|Scientific Name:||Pseudonestor xanthophrys|
|Species Authority:||Rothschild, 1893|
|Red List Category & Criteria:||Critically Endangered B1ab(iii) ver 3.1|
|Reviewer/s:||Butchart, S. & Symes, A.|
|Contributor/s:||Baker, H., Baker, P., Camp, R., Fretz, S., Gorresen, M., Leonard, D., Lepson, J., Mounce, H., Pratt, T., Simon, J., VanderWerf, E. & Woodworth, B.|
This species is listed as Critically Endangered because habitat within its extremely small range is being seriously degraded by introduced feral ungulates. Much of its range is now fenced so may be adequately protected from this threat, although the species remains at risk from chance environmental events, such as hurricanes, as well as habitat degradation and the effects of exotic taxa.
|Range Description:||This species is endemic to Maui in the Hawaiian Islands (U.S.A.), where it is found on the north-eastern slopes of Haleakala, although fossil evidence indicates that it once occurred in the lowlands and on Moloka'i. During 1976-1983, it was estimated to number c.500 individuals, of which 71% (c.355) occurred above 1,500 m (Scott et al. 1986). Density surveys in 1997 and 2001 suggested similar numbers in the 35 km2 of remaining suitable habitat above 1,525 m (Simon et al. 1997, D. Leonard in litt. 2012), and the number of birds detected on point counts since 1980 has not altered significantly, but further work is needed to confirm whether the population has genuinely remained stable (H. Mounce in litt. 2008).|
|Range Map:||Click here to open the map viewer and explore range.|
|Population:||Extrapolating density estimates from 2001 over the species's estimated range gives a population estimate of 380-800 birds, roughly equivalent to 250-540 mature individuals (D. Leonard in litt. 2012).|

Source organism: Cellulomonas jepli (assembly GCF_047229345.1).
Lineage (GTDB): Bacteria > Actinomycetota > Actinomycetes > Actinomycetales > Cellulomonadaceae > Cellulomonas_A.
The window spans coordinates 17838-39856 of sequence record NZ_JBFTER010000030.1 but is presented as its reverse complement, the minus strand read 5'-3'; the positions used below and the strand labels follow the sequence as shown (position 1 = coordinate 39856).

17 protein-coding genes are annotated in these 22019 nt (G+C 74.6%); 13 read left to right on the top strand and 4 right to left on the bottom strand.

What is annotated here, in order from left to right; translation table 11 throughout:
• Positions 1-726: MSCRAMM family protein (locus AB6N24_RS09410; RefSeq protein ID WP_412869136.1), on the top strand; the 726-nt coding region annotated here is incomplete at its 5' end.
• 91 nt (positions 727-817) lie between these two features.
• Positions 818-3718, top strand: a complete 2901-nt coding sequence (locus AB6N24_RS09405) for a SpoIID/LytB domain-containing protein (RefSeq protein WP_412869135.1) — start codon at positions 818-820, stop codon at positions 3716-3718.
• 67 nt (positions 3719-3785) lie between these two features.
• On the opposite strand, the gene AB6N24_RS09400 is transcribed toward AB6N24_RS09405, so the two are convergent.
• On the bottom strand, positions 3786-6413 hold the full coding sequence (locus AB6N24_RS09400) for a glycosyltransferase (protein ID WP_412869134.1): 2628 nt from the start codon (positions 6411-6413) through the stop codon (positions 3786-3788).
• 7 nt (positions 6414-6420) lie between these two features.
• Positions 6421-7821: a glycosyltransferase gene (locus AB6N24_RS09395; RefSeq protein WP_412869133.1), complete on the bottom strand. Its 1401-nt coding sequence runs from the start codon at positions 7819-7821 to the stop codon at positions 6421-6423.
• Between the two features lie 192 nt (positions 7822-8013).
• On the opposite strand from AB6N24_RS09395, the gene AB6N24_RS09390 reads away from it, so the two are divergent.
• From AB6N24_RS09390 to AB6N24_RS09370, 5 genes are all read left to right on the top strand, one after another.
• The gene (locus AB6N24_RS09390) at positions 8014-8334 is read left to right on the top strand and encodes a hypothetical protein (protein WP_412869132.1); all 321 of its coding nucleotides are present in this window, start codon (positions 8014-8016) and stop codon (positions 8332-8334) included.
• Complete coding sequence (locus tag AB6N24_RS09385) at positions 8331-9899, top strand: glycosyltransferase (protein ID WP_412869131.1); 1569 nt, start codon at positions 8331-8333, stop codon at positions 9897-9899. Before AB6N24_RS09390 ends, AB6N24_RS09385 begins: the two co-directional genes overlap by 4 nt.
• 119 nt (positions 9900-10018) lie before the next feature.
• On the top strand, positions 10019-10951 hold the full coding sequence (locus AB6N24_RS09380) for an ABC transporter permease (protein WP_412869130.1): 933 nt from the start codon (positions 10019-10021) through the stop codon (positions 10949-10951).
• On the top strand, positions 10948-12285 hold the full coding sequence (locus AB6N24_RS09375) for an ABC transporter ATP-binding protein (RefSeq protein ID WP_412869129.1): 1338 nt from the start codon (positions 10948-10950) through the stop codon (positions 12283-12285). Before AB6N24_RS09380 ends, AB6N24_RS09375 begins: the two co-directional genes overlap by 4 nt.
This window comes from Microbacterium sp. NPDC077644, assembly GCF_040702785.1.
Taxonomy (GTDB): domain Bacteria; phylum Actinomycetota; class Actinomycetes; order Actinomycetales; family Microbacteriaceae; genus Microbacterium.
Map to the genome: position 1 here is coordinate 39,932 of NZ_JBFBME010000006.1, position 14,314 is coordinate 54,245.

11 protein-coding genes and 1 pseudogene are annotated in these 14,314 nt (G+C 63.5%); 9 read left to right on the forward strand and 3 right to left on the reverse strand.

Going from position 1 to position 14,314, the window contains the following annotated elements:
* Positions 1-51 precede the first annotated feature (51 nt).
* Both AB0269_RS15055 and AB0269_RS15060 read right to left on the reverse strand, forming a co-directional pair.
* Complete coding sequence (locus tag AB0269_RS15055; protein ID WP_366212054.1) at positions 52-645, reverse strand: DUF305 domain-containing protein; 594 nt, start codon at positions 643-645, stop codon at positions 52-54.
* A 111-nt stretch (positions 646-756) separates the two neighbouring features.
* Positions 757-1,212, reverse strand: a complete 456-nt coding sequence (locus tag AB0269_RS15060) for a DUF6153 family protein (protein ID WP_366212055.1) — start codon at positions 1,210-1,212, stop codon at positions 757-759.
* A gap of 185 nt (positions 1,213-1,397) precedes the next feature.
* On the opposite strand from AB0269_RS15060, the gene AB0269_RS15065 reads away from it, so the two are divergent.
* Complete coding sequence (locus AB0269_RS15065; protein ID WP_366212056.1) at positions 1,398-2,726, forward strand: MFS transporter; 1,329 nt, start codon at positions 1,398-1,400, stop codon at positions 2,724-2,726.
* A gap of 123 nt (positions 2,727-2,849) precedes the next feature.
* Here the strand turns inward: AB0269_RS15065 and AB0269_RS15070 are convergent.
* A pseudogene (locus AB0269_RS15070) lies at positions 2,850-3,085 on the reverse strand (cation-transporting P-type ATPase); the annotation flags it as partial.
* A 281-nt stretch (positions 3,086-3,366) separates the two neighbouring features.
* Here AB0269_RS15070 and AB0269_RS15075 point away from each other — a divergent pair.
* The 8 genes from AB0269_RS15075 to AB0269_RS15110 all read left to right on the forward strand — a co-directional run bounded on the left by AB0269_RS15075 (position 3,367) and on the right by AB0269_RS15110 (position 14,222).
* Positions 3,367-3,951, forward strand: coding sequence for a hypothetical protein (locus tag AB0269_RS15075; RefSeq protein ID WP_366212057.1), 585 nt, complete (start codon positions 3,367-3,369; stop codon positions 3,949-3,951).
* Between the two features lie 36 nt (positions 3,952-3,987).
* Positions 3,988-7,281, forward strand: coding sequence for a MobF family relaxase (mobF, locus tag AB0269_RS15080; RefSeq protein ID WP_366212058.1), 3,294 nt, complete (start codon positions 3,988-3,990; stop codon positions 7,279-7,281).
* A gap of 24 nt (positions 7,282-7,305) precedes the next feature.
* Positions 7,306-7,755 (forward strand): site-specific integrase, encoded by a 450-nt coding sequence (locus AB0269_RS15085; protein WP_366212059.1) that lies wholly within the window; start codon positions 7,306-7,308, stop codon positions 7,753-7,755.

|Habitat and Ecology:||It is now restricted to montane mesic and wet forest at 1,200-2,350 m (mainly 1,500-2,100 m), and is absent from adjacent areas dominated by exotic trees (Mountainspring 1987, T. Pratt in litt. 1999, D. Leonard in litt. 2012). This habitat is probably marginal, as heavy rainfall leads to drastic losses during the breeding season (Simon et al. 2000). It feeds mainly on the larvae and pupae of wood- and fruit-boring beetles, moths and other invertebrates (Mountainspring 1987, Simon et al. 1997). Range size is c.2.26 ha and territories are defended year-round (Pratt et al. 2001). The nest is cup-shaped and placed in the outer canopy forks of mature ohia (Metrosideros polymorpha), a situation that may afford some protection from introduced predators (Simon et al. 2000). During the breeding season (between November and June), one chick is usually raised per year and young are dependent on parents for 5-8 months (Lockwood et al. 1994, T. Pratt in litt. 1999, J. C. Simon in litt. 1999, Simon et al. 2000).|